Since President Ivan Duque took office last summer, Colombia has seen an uptick in violence against human rights advocates and community leaders, particularly from indigenous and Afro-Colombian communities. Observers point to the Duque administration’s hostility toward the landmark peace accord with the country’s largest guerrilla group, the Revolutionary Armed Forces of Colombia, or FARC, that was struck in 2016. The agreement contained a number of provisions designed to protect the country’s vulnerable groups, but the Duque administration is refusing to implement them.
In an interview with WPR, Gimena Sánchez-Garzoli, director for the Andes at the Washington Office on Latin America, discusses the rising violence against Afro-descendant and indigenous people in Colombia, as well as those who advocate on their behalf. The following transcript has been lightly edited for length and clarity.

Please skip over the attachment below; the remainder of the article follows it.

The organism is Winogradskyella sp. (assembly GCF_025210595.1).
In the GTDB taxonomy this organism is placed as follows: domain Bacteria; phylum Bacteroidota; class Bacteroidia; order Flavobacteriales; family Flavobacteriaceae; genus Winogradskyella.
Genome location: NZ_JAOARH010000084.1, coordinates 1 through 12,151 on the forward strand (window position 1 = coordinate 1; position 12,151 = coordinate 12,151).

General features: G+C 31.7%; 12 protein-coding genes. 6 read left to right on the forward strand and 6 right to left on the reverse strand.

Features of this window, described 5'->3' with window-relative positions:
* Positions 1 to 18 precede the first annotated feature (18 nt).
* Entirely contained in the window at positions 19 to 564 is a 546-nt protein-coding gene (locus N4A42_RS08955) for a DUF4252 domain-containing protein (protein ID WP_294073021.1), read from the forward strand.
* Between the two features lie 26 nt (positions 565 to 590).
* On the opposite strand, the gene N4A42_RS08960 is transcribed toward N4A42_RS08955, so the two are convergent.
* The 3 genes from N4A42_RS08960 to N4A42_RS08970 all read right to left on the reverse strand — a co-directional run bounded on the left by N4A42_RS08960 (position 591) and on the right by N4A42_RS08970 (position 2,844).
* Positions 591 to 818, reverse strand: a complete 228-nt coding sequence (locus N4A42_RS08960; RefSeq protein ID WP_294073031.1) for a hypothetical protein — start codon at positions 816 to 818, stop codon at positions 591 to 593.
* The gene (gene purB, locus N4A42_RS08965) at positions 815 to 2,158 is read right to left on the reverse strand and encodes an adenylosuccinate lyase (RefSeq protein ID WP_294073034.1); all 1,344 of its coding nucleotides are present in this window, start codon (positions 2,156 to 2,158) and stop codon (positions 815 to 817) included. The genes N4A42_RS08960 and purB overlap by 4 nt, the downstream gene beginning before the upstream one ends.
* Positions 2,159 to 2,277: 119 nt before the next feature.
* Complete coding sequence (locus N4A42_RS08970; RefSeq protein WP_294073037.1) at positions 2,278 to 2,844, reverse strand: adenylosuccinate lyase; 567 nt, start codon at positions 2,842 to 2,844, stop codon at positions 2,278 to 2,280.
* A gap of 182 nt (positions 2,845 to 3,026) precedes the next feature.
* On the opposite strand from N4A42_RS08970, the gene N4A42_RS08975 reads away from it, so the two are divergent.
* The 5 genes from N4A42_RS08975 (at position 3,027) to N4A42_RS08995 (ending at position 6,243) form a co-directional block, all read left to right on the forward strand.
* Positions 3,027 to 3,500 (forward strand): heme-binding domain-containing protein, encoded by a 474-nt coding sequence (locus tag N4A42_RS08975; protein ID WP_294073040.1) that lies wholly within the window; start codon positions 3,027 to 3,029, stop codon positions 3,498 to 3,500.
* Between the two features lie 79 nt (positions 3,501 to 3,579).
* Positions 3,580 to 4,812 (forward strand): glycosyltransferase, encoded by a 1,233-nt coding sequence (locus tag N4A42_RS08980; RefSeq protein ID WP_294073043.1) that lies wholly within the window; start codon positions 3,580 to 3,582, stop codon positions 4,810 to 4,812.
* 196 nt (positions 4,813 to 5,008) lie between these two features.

World Politics Review: WOLA keeps an ongoing tally of the violence as it relates to activists and community leaders who have been killed. Do you have an updated figure for this year?